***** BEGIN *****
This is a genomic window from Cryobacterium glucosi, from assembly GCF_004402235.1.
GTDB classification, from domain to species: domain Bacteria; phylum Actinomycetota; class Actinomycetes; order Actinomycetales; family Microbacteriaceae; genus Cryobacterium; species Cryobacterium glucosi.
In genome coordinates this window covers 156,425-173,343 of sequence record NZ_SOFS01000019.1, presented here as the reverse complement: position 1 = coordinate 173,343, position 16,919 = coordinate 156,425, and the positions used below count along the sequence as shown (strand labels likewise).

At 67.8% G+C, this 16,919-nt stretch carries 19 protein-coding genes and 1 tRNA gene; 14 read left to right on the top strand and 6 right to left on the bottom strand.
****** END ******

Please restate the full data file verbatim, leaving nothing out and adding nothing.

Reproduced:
This is a genomic window from Cryobacterium glucosi, from assembly GCF_004402235.1.
GTDB classification, from domain to species: domain Bacteria; phylum Actinomycetota; class Actinomycetes; order Actinomycetales; family Microbacteriaceae; genus Cryobacterium; species Cryobacterium glucosi.
In genome coordinates this window covers 156,425-173,343 of sequence record NZ_SOFS01000019.1, presented here as the reverse complement: position 1 = coordinate 173,343, position 16,919 = coordinate 156,425, and the positions used below count along the sequence as shown (strand labels likewise).

At 67.8% G+C, this 16,919-nt stretch carries 19 protein-coding genes and 1 tRNA gene; 14 read left to right on the top strand and 6 right to left on the bottom strand.